Charleston County, which has been without an adequate recycling facility for years, will start paying Berkeley County to transport bin materials to a plant that environmentalists believe uses unproven technology: plastic as burnable pellets.
On Friday, Charleston County began paying Berkeley County nearly $40 a ton for recyclable materials to bring to the RePower South facility in Moncks Corner.
The plant, which opened in April, uses a variety of technology to separate single stream garbage from salvageable material.
But it also uses whatever can't be saved as a fuel pellet for factories and manufacturing plants to burn alongside coal, which raises concerns about carbon impact.
RePower South pays Berkeley County a lease to operate on the landfill as well as a revenue share of the sale of the recyclable material and fuel. Charleston County has agreed to deliver, at its own cost, a minimum of 2,000 tons of material to RePower South each month.
Additionally, under the agreement, all waste from Charleston County that can't be processed by RePower will not be put in the Berkeley landfill.
“That gets us tons that we need," Brian Gilhuly, the CEO of RePower South said. "We're starving for material.”
Berkeley County has promised to provide the recycling company at least 120,000 tons of waste every year, Gilhuly said. He estimates that Charleston County will contribute an additional 24,000 to 30,000 tons.
RePower created a public-private partnership agreement in December 2015 that calls for Berkeley County to pay RePower $37.88 a ton to process the waste. The company, in turn, will pay the county $37.88 for every ton of trash that is returned to the landfill. The company leases 15 acres of space inside the landfill, and will pay the county part of the recyclable and fuel sales.
RePower South is a mixed-waste facility, meaning recyclables, garbage and potential chemicals in the trash are all mingled together and then sorted. Some recyclables can be contaminated, such as coffee grounds or battery acid spilling on some paper towel or a plastic water bottle.
And what can't be saved from Berkeley or Charleston counties will end up being turned into a fuel pellet to be burned alongside coal in cement plants, paper mills and power plants. Outside of selling the recycled material in overseas markets, the fuel pellets provide an additional revenue stream for the facility.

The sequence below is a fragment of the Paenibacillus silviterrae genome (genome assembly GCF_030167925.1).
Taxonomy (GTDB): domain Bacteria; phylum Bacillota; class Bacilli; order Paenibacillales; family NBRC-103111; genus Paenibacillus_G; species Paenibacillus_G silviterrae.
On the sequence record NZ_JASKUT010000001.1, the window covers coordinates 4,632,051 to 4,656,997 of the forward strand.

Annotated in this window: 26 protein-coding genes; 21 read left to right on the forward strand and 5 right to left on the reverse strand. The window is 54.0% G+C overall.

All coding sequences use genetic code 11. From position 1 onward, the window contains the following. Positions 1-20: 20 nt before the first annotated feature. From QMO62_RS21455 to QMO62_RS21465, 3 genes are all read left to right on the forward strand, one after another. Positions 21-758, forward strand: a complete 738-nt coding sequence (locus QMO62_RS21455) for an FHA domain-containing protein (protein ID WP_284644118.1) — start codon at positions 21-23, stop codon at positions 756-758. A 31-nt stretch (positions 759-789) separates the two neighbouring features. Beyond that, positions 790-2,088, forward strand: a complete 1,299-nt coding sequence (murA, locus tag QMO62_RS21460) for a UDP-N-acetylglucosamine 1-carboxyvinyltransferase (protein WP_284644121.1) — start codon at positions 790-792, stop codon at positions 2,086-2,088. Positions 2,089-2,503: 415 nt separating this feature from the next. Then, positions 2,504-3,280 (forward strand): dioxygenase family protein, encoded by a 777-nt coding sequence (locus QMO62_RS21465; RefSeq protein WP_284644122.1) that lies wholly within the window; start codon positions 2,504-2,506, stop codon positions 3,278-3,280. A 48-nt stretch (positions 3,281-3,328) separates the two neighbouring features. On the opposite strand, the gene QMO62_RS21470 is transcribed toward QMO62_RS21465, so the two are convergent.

This has raised concerns among area environmentalists such as the Coastal Conservation League, which say items such as pharmaceutical waste or other contaminants could interact with the fuel product, which could then go airborne when burned.
"Overall, we still believe the technology is unproven," said Betsy LaForce, a project manager with the Coastal Conservation League.
LaForce also said the change happened behind closed doors and that "the public should remained engaged" throughout all the negotiations between the counties.
"Our concern is that the existing Charleston County recycling program will be compromised," LaForce said.
The journey for Charleston County to get a handle on recycling has not been seamless.
In June, Charleston County's recyclables were sent to the Bees Ferry Landfill after a machinery breakdown at its recycling facility. It was the latest in a series of issues for the recycling program while Charleston County residents await construction of a $24 million recycling center that’s expected to open in 2020 in North Charleston. The county decided to build that facility in 2013.
Shawn Smetana, spokesman for Charleston County, said the Romney Street facility was back to being operational in late June, but it can't keep up with the current amount of waste and is overburdened.
“The current facility on Romney Street is too small to handle the amount of recycling," Smetana said.
Mount Pleasant residents and North Charleston residents will now have their recycling processed at RePower. The majority of downtown locations will still have recycling processed on Romney Street.